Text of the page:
EDP Sciences
Free Access
Issue
A&A
Volume 508, Number 1, December II 2009
Page(s) 391 - 394
Section Stellar structure and evolution
DOI https://doi.org/10.1051/0004-6361/200913154
Published online 08 October 2009

A&A 508, 391-394 (2009)

The masses and radii of HD 186753B and TYC7096-222-1B: the discovery of two M-dwarfs that eclipse A-type stars
(Research Note)

S. J. Bentley1 - B. Smalley1 - P. F. L. Maxted1 - C. Hellier1 - D. M. Wilson1,2 - D. R. Anderson1 - A. Collier Cameron3 - M. Gillon5,6 - L. Hebb3,4 - D. L. Pollacco7 - D. Queloz5 - A. H. M. J. Triaud5 - R. G. West8

1 - Astrophysics Group, Keele University, Keele, Staffordshire ST5 5BG, UK
2 - Centre for Astrophysics & Planetary Science, School of Physical Sciences, University of Kent, Canterbury, Kent CT2 7NH, UK
3 - School of Physics and Astronomy, University of St. Andrews, North Haugh, Fife KY16 9SS, UK
4 - Vanderbilt University, Department of Physics and Astronomy, Nashville, TN 37235, USA
5 - Observatoire de Genève, Université de Genève, 51 Chemin des Maillettes, 1290 Sauverny, Switzerland
6 - Institut d'Astrophysique et de Géophysique, Université de Liège, Allée du 6 Août 17, Bat. B5C, Liège 1, Belgium
7 - Astrophysics Research Centre, School of Mathematics & Physics, Queens University, University Road, Belfast BT7 1NN, UK
8 - Department of Physics and Astronomy, University of Leicester, Leicester LE1 7RH, UK

Received 20 August 2009 / Accepted 1 October 2009

Abstract
We present observations of two new single-lined eclipsing binaries, both consisting of an Am star and an M-dwarf, discovered by the Wide Angle Search for Planets transit photometry survey. Using WASP photometry and spectroscopic measurements we find that HD 186753B has an orbital period of P=1.9194 days, a mass of $M=0.24\pm0.02~M_{\odot}$ and radius of $R=0.31^{+0.06}_{-0.06}~R_{\odot}$; and that TCY7096-222-1B has an orbital period of P=8.9582 days, a mass of between 0.29 and 0.54 $M_{\odot }$ depending on eccentricity and radius of $R=0.263^{+0.02}_{-0.07}~R_{\odot}$. We find that the Am stars have relatively low rotational velocities that closely match the orbital velocities of the M-dwarfs, suggesting that they have been ``spun-down'' by the M-dwarfs.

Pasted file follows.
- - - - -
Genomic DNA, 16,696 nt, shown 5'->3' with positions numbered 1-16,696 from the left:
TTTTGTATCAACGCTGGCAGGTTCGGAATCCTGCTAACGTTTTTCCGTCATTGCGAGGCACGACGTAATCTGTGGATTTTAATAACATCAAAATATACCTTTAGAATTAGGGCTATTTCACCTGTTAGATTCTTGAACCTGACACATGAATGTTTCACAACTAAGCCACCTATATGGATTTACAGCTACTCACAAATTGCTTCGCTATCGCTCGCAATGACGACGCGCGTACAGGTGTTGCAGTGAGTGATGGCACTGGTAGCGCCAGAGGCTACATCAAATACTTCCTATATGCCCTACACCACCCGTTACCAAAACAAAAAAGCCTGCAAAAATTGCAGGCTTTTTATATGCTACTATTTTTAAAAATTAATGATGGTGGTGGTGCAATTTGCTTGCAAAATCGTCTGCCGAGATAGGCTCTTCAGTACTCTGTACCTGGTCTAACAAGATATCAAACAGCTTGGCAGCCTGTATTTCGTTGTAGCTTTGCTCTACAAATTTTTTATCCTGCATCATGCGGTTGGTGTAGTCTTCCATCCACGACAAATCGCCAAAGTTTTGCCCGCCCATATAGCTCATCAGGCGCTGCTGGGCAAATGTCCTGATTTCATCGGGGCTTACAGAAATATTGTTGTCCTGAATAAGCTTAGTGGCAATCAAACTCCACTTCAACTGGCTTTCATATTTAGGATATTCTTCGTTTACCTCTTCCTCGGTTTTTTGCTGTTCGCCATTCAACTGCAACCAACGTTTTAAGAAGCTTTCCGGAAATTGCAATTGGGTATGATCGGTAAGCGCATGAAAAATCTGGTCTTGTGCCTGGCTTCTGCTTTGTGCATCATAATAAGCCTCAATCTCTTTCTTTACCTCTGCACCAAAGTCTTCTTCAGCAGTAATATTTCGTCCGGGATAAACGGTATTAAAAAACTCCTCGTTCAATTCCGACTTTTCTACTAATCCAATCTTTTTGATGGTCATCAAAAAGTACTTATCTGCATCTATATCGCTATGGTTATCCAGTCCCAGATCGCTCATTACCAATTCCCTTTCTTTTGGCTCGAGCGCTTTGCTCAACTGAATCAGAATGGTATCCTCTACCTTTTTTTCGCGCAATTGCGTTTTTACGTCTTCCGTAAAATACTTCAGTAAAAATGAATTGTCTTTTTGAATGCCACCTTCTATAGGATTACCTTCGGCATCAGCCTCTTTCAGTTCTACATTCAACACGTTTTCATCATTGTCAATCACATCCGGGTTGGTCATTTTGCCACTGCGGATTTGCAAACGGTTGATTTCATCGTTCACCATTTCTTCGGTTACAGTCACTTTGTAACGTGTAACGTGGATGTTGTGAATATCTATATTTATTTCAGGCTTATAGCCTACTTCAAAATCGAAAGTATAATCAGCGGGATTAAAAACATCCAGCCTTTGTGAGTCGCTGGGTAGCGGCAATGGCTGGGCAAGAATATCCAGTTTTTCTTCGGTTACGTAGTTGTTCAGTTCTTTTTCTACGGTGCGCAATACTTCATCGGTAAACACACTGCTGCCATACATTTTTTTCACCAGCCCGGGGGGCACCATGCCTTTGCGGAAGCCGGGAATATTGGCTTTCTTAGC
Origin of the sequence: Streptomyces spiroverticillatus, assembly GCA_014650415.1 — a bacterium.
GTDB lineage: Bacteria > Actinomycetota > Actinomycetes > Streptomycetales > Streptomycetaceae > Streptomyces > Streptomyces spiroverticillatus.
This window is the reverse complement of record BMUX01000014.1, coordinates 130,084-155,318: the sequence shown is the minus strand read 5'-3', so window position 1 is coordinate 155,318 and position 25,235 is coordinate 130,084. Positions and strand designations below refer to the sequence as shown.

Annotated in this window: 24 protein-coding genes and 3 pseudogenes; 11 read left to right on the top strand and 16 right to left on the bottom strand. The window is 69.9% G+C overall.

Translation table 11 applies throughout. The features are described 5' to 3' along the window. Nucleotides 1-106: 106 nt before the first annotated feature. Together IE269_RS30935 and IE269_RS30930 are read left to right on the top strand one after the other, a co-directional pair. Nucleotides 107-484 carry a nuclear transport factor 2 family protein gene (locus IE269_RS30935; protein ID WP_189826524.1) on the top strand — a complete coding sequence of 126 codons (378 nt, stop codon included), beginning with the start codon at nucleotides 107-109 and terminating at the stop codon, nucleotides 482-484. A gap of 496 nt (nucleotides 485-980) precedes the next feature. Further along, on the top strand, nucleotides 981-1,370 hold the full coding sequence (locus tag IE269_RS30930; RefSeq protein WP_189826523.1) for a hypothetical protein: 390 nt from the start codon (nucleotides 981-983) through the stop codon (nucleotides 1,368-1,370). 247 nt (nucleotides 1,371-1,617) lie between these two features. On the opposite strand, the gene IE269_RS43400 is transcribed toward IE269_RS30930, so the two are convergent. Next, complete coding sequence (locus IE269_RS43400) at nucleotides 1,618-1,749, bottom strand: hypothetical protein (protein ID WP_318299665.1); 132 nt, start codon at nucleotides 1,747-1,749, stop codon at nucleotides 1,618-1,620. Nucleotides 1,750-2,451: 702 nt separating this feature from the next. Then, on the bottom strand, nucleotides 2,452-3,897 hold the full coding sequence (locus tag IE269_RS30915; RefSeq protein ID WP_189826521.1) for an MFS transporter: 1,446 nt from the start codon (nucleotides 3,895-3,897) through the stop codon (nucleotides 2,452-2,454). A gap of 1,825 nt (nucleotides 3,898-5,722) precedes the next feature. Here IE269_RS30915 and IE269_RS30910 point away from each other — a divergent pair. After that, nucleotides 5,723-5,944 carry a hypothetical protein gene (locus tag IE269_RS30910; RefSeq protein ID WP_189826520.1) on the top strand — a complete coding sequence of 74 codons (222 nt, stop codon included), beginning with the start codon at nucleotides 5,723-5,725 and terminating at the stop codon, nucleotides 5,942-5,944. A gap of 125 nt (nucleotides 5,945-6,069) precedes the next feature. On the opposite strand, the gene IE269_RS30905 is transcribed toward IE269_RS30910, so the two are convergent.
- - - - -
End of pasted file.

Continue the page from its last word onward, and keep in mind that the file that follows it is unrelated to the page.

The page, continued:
Key words: binaries: eclipsing - stars: early-type - stars: late-type - stars: individual: HD 186753 - stars: individual: TCY7096-222-1

1 Introduction

The radius of a star is one of its most fundamental properties, yet for sub-solar masses models have not been able to provide accurate radius predictions. Citing the discrepancies between model and empirical radius measurements, Chabrier et al. (2007) found that large surface spot coverage decreases the photospheric temperature. The star compensates by increasing its radius to conserve radiative pressure. This was confirmed by an empirical activity-radius study by Lopez-Morales (2007). In addition, Berger et al. (2006) found a correlation between an increase in metalicity and a larger-than-expected radius.

Because of their low intrinsic brightness, low-mass stars (LMS) are particularly difficult to study. LMS in eclipsing binary systems (EBLM), however, provide a direct way to obtain radius measurements and are therefore a valuable tool for testing models of stellar structure in the low-mass region. A by-product of wide-angle transit photometry planet-searching projects is the discovery of EBLMs (e.g. Fernandez et al. 2009).

The metallic-line Am stars are a class of peculiar A-type stars that are slow rotating, thought to have had their rotational velocity reduced by a near stellar companion. Spectroscopic orbits of many Am stars have been reported (e.g. Carquillat & Prieur 2007; Renson & Manfroid 2009) and LMS are thought to be responsible for reducing the rotational velocity of Am stars (Carquillat & Prieur 2007). Here we report the discovery of two single lined A-M binaries, HD 186753 and TYC7096-222-1, the first EBLMs discovered from the Wide Angle Search for Planets (WASP) planet-hunting project. These are four likely eclipsing A-M systems that have previously been announced; three of these systems were announced in Dreizler et al. (2002) and one in Pont et al. (2005).

2 Observations